Outpatient biofeedback in addition to home pelvic floor muscle training for stress urinary incontinence

The aim of this study was to test if biofeedback (BF) added to pelvic floor muscle training (PFMT) increases the frequency of home exercises performed by women with stress urinary incontinence (SUI). 72 incontinent women were randomized to BF (outpatient BF + home PFMT) or PFMT (outpatient PFMT + home PFMT) groups. They were assessed at baseline after 3 months of supervised treatment, and at a 9-month follow-up (after six additional months of home PFMT only). They were assessed for requency of monthly exercises sets performed (exercise diary) after 3-month treatment, adherence, urinary symptoms, severity and cure of SUI (pad test <2 g leakage), muscle function, quality of life, and subject cure (satisfaction report with no desire for different treatment) at the two time-points.

It was observed similar frequency of monthly home exercises sets performed by BF (67.9 out of 82) and PFMT (68.2 out of 82) groups at 3 months. Secondarily, equal satisfaction, but superior objective cure of SUI for BF group after 3-month treatment (P = 0.018; OR: 3.15 [95% CI: 1.20-8.25]). At 9-month follow-up, the adherence to home exercises was similar (around 50%) and significantly dropped in both groups compared to the 3-month results (around 85%). No difference was detected in the objective and subjective cure of SUI between the groups after 9 months. Both therapies similarly improved the muscle function and quality of life during the study (P < 0.005). Adjunct BF did not increase the frequency of home exercises performed by SUI patients.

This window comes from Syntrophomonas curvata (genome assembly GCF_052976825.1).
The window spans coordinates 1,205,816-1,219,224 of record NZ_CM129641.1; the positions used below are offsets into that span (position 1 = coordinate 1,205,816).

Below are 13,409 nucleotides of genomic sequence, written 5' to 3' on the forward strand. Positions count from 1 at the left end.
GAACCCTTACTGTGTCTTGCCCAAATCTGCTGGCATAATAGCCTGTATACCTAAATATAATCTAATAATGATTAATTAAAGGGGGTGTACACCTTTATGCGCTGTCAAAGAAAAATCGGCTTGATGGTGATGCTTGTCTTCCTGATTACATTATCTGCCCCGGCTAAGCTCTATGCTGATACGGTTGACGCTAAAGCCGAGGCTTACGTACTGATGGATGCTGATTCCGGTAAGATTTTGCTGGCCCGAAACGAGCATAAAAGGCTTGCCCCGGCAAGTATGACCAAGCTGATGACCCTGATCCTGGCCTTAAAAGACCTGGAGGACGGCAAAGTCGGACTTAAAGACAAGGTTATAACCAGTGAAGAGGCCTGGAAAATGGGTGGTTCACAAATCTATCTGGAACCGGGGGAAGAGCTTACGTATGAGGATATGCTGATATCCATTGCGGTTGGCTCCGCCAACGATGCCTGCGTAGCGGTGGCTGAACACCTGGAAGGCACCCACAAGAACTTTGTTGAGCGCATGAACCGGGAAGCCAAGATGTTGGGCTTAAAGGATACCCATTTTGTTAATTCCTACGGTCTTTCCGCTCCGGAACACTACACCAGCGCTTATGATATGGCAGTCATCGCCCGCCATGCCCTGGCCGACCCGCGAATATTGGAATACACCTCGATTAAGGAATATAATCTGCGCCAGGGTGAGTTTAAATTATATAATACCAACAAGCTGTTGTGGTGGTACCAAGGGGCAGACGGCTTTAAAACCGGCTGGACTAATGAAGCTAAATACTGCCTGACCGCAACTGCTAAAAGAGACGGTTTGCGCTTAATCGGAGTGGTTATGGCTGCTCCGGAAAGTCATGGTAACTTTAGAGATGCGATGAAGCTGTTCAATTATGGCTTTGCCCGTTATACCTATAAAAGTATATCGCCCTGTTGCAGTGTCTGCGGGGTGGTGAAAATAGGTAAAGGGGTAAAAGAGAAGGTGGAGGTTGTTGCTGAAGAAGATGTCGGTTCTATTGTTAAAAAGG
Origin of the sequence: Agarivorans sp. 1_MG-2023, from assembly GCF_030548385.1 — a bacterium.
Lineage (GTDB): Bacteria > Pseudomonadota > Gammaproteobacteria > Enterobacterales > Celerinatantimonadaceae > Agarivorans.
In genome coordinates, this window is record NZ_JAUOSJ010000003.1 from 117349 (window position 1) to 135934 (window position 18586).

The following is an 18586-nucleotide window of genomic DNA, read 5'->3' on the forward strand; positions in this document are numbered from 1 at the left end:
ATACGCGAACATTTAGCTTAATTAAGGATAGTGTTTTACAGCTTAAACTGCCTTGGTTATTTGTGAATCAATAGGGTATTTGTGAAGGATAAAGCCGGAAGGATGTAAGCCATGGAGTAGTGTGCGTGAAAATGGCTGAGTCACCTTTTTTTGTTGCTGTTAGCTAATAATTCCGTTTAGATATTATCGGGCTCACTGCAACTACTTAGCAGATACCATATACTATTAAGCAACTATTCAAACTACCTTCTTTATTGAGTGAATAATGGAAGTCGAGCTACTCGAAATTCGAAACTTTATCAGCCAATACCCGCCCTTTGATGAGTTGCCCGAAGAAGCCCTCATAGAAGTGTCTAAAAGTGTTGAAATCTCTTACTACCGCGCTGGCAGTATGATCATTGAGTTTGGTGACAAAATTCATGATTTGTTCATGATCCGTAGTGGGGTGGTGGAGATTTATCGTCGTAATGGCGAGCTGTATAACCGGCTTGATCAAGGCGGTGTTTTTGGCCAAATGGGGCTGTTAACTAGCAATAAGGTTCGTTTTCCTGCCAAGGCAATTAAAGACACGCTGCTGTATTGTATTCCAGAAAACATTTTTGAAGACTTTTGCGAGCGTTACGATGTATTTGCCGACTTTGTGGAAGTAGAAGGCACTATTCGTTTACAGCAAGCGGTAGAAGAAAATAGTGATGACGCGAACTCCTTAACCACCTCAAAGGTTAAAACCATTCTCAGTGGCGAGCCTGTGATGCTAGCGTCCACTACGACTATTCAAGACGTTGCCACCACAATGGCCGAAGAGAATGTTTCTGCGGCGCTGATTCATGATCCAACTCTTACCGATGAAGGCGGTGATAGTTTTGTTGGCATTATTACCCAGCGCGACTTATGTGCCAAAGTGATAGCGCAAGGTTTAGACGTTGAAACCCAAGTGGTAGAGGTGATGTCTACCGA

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My interest in health and fitness started at a young age. Even though I had been educated and trained as an engineer in Europe I always want to follow my passion. I have made some guest appearances on a health educational program TV in Europe and, this experience, has made me follow my passion of sharing wellness information with others.

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